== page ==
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Thursday, 15 September 2011

What is important in Train Renewals? A Historical Consideration.

I was recently involved with a discussion online regarding the current average ages of trains on Britain’s railways. One individual’s argument was that it was a bad thing that on average British trains are older than they were in yesteryear. Indeed, his main complaint was levelled at South West Trains, whose class 455s on the inner suburban routes (Hampton Court, Kingston Loop, Hounslow Loop) are nearly thirty years old. While they are actually between twenty-six and twenty-nine years old, I pointed out that historically electric multiple units frequently have operational lives of between thirty and forty-five years. But further to this, currently, the ages of British passenger rolling stock is at its lowest for some time.
However, I believe that age should not be the primary issue when policy makers consider renewing rolling stock. The main factors should be how much work trains are undertaking each year, their ability to be upgraded when the business and trading environments change, and their capacities. Indeed, while the 455s are getting on now, unlike their compartmented predecessors the ‘open’ seating arrangement they were originally built with makes them far more suitable for upgrading. Furthermore, there seems to be no reason to dispose of them when they are mechanically sound, especially given that last November SWT won the ‘Golden Spanner’ award for their reliability.[1]

Naturally, the link between rolling stock ages and renewals is one that has been approached by railway managers since the industry’s beginnings. As an illustration of this I will look at William George Beattie’s tenure as the London and South Western Railway’s (L&SWR) Locomotive Superintendent between 1871 and 1877. Beattie was employed by the company in 1862 as a draughtsman and was later placed in charge of the company’s hydraulic equipment.[2] Therefore, it seems unusual that a man with no locomotive design experience should be placed in charge of the company’s locomotive department. However, there was one factor in his favour. His father, Joseph, was the L&SWR’s locomotive superintendent between 1850 and 1871. He had great talent and I presume the directors felt that his son would have inherited some of his skill.

The directors were mistaken. Poor William should never have been appointed and was the most inept locomotive superintendent the company ever had. While he ran the company’s locomotive department shambolically, the most serious problem was that he was not attuned to the company’s locomotive traction needs in a time when passenger numbers were increasing massively.[3] Indeed, between 1871 and 1877 the number of passengers the L&SWR conveyed rose by 68.3% from 14,347,577 to 24,142,851.[4]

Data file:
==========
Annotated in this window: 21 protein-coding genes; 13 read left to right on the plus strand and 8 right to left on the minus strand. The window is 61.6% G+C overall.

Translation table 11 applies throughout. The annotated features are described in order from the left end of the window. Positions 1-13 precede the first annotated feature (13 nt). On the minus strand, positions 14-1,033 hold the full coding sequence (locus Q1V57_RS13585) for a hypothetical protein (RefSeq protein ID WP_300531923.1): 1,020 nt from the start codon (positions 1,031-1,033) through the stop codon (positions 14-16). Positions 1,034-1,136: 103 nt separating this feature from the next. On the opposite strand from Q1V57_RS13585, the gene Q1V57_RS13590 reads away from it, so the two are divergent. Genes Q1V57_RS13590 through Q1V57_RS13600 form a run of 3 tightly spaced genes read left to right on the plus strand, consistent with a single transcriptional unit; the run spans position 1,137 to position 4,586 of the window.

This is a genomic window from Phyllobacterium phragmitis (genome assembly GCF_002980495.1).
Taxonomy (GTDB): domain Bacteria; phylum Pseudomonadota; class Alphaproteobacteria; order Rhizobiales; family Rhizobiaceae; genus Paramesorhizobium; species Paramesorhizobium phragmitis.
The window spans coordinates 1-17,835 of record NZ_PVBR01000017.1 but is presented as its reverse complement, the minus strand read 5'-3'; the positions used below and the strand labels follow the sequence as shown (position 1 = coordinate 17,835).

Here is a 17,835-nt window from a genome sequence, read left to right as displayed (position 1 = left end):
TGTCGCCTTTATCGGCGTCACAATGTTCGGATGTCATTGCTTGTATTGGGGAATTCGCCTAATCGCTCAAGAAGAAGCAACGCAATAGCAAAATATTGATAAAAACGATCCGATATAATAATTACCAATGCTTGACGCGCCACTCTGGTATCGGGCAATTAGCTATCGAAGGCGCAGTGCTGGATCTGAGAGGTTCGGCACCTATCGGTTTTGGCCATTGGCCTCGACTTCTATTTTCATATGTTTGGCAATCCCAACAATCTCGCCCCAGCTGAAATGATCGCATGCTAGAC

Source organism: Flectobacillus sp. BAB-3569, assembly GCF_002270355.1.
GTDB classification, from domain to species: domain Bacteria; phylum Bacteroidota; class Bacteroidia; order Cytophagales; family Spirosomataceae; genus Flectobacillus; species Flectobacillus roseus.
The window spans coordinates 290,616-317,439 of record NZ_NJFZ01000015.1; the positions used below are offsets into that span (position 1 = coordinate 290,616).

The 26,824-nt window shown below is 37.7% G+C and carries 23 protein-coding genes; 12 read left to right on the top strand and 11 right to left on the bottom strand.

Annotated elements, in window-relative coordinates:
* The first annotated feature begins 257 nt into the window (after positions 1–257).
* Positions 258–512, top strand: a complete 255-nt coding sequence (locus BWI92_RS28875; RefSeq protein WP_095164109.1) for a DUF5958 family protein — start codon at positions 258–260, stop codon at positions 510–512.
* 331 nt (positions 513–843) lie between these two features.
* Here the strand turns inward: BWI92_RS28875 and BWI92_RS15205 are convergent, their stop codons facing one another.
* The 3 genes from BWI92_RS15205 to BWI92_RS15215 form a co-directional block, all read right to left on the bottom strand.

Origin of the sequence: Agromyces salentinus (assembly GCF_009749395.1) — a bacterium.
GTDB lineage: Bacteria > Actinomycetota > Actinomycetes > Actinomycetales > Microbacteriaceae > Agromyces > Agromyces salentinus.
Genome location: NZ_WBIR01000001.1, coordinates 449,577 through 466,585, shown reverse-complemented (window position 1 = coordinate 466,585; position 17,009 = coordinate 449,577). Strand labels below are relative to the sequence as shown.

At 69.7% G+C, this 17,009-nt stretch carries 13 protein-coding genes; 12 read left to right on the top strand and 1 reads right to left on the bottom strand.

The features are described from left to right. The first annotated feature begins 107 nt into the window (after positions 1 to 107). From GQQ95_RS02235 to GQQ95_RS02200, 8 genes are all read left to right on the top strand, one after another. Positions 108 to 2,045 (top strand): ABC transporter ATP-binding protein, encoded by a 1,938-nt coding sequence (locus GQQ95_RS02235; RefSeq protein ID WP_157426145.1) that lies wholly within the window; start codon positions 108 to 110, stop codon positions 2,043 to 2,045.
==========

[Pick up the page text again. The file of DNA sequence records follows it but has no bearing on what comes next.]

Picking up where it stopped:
It could be said that part of Beattie’s failing was that the rate of locomotive renewals slowed. The number of locomotives the company had in its possession only increased between 1871 and 1877 from 272 to 377 (38.6%). Furthermore, the average age of locomotives went from 8.54 to 9.90 years over the same period. Lastly, when Beattie was superintendent only 1.09 locomotives were renewed per year. Yet, between 1878 and 1882 under his successor, Adams, the rate was 1.76. Nevertheless, despite these facts, the slowing of the renewal rate wasn’t actually a serious problem for the company, as on average the number of train miles each locomotive ran per year dropped between 1871 and 1877 from 24,154 to 22,834 miles.[5]

The real problem was the quality and suitability of the new locomotives Beattie introduced. He perpetuated his father’s antiquated and small locomotive designs, which, while suitable in the 1860s, became unsuitable in the 1870s with the increased traffic numbers. Thus, trains were slower as the number of carriages in each increased.[6] The noted railway commentator, William Acworth, commented that ‘engines which had been in the van of progress were mere pigmies by the side of the giants of the present time.’[7]

But his failings didn’t stop there. When in 1876 he could no longer rely on his father’s designs, and because the company needed heavier models, he was forced to design a heavier new locomotive type. However, ordered twenty locomotives without a prototype and these were subsequently recognised as monumental failures suffering problems in both design and construction. Indeed, Bradley argued that Beattie had inadequate knowledge of locomotive design to meet the L&SWR’s needs.[8]

Therefore, this historical case reinforces the fact that when considering issues surrounding locomotive renewals, the age of rolling stock should not be the primary concern. Rather, rolling stock’s suitability for the trading environment and whether they meet the needs of the operators is far more important.


[2] The National Archives [TNA], RAIL 411/492, Clerical staff character book No. 2, 1838-1919, p.62
[3] Bradley, D.L., L&SWR Locomotives: The Early Engines 1838-53 and Beattie Classes, (Didcot, 1989), p.5-6
[4] Board of Trade Returns, 1871 and 1877
[5] TNA, RAIL 411/470, Locomotives, boilers, rolling stock, etc: correspondence, 1882-1884, Statement of Engine Stock, renewals of same and train Mileage during the past 14 years., Undated, p.59
[6] Bradley, L&SWR Locomotives: The Early Engines, p.5-6
[7] Acworth, William, ‘The South-Western Railway,’ Murray's Magazine, Vol.3 No.18 (1888, June) p.802
[8] Bradley, L&SWR Locomotives: The Early Engines, p.5-6

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